And on a side note, we took this goofy photo for Mother's Day last Sunday at @seattlequest. I was shocked! What in the world happened to our kids? Our 13 year old son blocked four of my shots on the basketball court yesterday. He's since been grounded... I fear that we ask God to move mountains, forgetting that God also wants to move us.

In fact, it's possible that we are that mountain. Time flies. The eldest is wrapping up her 1st year in college and the college tours have begun for the 2nd child. The youngest enters high school in the Fall. Can't say enough about how proud Minhee and I are of the kids - not just of their accomplishments but the people they are and are becoming.

But...man...we can't wait to party it up when we're emptynesters. Party at our house. It's going to be epic. Humbled. Grateful. Mindful of God's grace and faithfulness in my life. It's all grace... It's an unexpected honor to be invited back - even with some mini-drama - to @princetonseminary to receive the 2017 Distinguished Alumni Award - exactly 25 years after starting my journey there as a student in 1992. Wow.

Princeton isn't necessarily for everyone. And to say that I loved everything about my experience would be misleading but it was very formative. Ir challenged me to examine why I believed in what I believed. It reminded me that God could handle my questions. It prepared me for a post-Christian context where I am not entitled to be heard but I had to earn the right to be heard, and of course, it taught me that all is good with a Philly cheese steak at Hoagie Haven.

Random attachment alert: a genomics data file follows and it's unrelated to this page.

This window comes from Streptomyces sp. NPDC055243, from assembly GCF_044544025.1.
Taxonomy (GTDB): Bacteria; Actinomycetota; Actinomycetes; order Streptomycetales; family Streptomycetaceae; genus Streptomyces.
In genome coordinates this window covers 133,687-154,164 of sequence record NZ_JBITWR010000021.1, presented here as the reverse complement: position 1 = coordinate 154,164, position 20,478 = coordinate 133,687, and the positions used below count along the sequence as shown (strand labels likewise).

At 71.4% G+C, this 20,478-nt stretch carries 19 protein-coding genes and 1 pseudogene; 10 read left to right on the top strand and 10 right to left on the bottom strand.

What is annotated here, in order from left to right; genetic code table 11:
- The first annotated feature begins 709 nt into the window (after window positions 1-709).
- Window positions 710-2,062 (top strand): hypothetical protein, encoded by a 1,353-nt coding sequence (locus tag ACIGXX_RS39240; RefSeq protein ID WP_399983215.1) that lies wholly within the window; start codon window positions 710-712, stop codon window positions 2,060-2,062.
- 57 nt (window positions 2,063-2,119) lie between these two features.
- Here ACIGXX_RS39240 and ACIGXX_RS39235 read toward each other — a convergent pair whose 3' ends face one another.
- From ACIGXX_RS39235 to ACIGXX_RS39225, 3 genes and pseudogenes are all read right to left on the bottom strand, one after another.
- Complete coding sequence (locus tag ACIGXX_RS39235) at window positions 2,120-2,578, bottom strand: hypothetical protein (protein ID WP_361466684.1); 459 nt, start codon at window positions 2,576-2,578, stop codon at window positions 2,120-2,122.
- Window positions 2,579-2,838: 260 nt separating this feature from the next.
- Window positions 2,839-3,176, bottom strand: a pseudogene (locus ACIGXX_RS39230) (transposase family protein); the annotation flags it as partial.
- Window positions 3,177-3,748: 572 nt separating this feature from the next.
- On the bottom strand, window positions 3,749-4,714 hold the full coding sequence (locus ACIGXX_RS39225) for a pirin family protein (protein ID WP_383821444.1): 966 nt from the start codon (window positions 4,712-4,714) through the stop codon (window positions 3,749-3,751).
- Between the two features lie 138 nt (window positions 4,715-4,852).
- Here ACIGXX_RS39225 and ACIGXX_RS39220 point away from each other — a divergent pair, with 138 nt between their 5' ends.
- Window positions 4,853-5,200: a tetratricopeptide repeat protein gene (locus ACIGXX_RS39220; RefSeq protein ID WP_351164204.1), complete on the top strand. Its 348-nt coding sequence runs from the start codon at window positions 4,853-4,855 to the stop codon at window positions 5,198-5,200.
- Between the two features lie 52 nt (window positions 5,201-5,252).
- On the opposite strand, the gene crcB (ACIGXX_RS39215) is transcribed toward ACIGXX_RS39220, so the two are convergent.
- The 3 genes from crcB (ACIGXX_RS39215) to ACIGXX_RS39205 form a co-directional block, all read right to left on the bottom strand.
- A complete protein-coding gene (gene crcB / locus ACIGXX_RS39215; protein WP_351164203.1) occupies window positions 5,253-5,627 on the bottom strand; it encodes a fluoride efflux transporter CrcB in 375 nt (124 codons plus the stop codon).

No one is an island to themselves and I am certainly an example of that. Many people - women and men, young and old, and of many backgrounds - prayed, encouraged, mentored, and loved me along the way. Grateful for my professors at seminary, my many classmates, and the numerous fellow staff and co-laborers I've had the privilege of serving Christ with past and present. And of course, I'm forever inspired by my parents, my children, and my wife, Minhee. Thank you for your faith, hope, and love...and oh, for your patience. Only your family will know and see both the best and worst of you. They've seen my worst...and keep on believing in me.

Thank you again, PTS and President Barnes, for this honor. Then, today, and tomorrow...by God's grace, just striving to be faithful to my Lord and Savior...to preach and live out the convictions of the whole Gospel. Amen. So humbled and grateful to be with @catalystleader in Cincinnati to encourage leaders from all around the country about the invitation to Uncommon Fellowship.

Preached from John 4. We can talk, preach, sing, philsophize, liturgize, and spit rhymes about Samaria...but we still have to talk through Samaria.